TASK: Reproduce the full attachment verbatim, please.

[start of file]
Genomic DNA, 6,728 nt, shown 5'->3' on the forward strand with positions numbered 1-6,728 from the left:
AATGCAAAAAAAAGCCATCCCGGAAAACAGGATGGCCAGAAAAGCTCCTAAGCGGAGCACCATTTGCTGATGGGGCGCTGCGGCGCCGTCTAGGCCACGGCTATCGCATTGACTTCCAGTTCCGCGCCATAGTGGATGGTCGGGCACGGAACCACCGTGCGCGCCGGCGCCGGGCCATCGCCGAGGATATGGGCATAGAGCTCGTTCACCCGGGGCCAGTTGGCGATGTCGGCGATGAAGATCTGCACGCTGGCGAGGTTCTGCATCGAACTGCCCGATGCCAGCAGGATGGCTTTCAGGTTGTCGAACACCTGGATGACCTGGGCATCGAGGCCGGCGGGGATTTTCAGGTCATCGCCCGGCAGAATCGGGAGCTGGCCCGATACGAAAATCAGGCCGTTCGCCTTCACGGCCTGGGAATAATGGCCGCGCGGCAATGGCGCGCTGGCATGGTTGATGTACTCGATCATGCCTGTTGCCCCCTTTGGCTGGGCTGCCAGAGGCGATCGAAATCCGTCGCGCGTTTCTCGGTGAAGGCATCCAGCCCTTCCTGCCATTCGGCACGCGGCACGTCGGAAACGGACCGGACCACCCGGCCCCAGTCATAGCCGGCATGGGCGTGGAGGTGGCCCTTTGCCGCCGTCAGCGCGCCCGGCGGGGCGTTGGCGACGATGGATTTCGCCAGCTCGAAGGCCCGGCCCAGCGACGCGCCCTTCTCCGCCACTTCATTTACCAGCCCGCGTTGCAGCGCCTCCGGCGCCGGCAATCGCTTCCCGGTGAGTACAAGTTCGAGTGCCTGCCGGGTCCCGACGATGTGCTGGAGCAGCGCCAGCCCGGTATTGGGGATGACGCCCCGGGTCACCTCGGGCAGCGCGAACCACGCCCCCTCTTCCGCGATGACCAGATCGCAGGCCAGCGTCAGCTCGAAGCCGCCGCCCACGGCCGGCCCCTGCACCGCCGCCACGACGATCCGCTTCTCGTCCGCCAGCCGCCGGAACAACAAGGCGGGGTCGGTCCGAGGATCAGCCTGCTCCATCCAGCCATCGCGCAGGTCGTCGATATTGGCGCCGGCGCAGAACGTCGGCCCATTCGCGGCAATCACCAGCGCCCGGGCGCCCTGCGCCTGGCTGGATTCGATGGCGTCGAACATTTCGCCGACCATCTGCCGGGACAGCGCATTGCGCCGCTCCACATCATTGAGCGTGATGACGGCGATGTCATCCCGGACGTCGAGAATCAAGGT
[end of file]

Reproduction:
Genomic DNA, 6,728 nt, shown 5'->3' on the forward strand with positions numbered 1-6,728 from the left:
AATGCAAAAAAAAGCCATCCCGGAAAACAGGATGGCCAGAAAAGCTCCTAAGCGGAGCACCATTTGCTGATGGGGCGCTGCGGCGCCGTCTAGGCCACGGCTATCGCATTGACTTCCAGTTCCGCGCCATAGTGGATGGTCGGGCACGGAACCACCGTGCGCGCCGGCGCCGGGCCATCGCCGAGGATATGGGCATAGAGCTCGTTCACCCGGGGCCAGTTGGCGATGTCGGCGATGAAGATCTGCACGCTGGCGAGGTTCTGCATCGAACTGCCCGATGCCAGCAGGATGGCTTTCAGGTTGTCGAACACCTGGATGACCTGGGCATCGAGGCCGGCGGGGATTTTCAGGTCATCGCCCGGCAGAATCGGGAGCTGGCCCGATACGAAAATCAGGCCGTTCGCCTTCACGGCCTGGGAATAATGGCCGCGCGGCAATGGCGCGCTGGCATGGTTGATGTACTCGATCATGCCTGTTGCCCCCTTTGGCTGGGCTGCCAGAGGCGATCGAAATCCGTCGCGCGTTTCTCGGTGAAGGCATCCAGCCCTTCCTGCCATTCGGCACGCGGCACGTCGGAAACGGACCGGACCACCCGGCCCCAGTCATAGCCGGCATGGGCGTGGAGGTGGCCCTTTGCCGCCGTCAGCGCGCCCGGCGGGGCGTTGGCGACGATGGATTTCGCCAGCTCGAAGGCCCGGCCCAGCGACGCGCCCTTCTCCGCCACTTCATTTACCAGCCCGCGTTGCAGCGCCTCCGGCGCCGGCAATCGCTTCCCGGTGAGTACAAGTTCGAGTGCCTGCCGGGTCCCGACGATGTGCTGGAGCAGCGCCAGCCCGGTATTGGGGATGACGCCCCGGGTCACCTCGGGCAGCGCGAACCACGCCCCCTCTTCCGCGATGACCAGATCGCAGGCCAGCGTCAGCTCGAAGCCGCCGCCCACGGCCGGCCCCTGCACCGCCGCCACGACGATCCGCTTCTCGTCCGCCAGCCGCCGGAACAACAAGGCGGGGTCGGTCCGAGGATCAGCCTGCTCCATCCAGCCATCGCGCAGGTCGTCGATATTGGCGCCGGCGCAGAACGTCGGCCCATTCGCGGCAATCACCAGCGCCCGGGCGCCCTGCGCCTGGCTGGATTCGATGGCGTCGAACATTTCGCCGACCATCTGCCGGGACAGCGCATTGCGCCGCTCCACATCATTGAGCGTGATGACGGCGATGTCATCCCGGACGTCGAGAATCAAGGT